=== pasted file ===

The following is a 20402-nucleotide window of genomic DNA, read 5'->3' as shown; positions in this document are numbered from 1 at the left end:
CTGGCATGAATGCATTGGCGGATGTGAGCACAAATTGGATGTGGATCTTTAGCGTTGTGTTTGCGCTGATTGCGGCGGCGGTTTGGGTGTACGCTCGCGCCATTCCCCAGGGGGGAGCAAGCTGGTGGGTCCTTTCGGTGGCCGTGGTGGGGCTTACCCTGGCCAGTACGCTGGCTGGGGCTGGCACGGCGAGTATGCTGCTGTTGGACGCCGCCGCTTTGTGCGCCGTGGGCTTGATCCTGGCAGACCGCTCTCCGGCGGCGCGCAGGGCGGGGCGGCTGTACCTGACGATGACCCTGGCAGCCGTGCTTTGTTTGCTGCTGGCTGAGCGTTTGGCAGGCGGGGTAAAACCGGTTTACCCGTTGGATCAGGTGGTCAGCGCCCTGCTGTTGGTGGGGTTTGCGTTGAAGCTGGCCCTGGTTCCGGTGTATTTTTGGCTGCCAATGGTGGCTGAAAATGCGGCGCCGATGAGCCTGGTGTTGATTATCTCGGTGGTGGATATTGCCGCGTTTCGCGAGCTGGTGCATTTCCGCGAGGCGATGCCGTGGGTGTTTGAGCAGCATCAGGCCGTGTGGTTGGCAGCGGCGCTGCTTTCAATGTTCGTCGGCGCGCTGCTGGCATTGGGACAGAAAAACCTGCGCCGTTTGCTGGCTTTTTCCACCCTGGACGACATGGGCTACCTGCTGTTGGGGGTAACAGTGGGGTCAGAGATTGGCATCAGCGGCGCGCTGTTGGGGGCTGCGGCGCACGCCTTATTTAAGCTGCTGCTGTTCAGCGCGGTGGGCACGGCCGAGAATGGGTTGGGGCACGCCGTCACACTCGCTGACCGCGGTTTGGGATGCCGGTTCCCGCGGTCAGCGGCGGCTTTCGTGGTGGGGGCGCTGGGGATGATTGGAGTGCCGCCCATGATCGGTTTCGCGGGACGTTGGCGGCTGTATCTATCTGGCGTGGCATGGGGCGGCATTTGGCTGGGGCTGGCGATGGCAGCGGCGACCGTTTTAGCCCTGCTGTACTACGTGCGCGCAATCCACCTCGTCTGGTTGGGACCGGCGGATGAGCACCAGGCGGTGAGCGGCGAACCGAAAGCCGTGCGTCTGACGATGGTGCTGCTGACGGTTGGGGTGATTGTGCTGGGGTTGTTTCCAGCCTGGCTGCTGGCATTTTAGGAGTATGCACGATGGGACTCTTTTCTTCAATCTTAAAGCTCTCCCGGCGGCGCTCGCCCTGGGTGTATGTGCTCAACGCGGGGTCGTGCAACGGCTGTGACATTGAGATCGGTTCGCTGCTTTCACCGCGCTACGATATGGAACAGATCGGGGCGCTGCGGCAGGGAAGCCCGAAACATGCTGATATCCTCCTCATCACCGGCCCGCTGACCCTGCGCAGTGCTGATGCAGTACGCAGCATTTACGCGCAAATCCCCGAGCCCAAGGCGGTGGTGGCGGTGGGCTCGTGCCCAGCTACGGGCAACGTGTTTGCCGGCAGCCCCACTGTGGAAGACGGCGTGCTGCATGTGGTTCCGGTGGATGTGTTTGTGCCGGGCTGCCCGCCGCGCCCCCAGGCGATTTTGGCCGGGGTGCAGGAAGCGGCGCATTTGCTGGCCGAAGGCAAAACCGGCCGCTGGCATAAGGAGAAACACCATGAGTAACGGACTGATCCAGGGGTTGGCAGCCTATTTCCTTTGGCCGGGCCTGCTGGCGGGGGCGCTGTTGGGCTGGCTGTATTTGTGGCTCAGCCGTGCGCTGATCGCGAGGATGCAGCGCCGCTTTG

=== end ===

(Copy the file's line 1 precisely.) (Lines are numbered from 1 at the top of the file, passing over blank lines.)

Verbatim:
The following is a 20402-nucleotide window of genomic DNA, read 5'->3' as shown; positions in this document are numbered from 1 at the left end: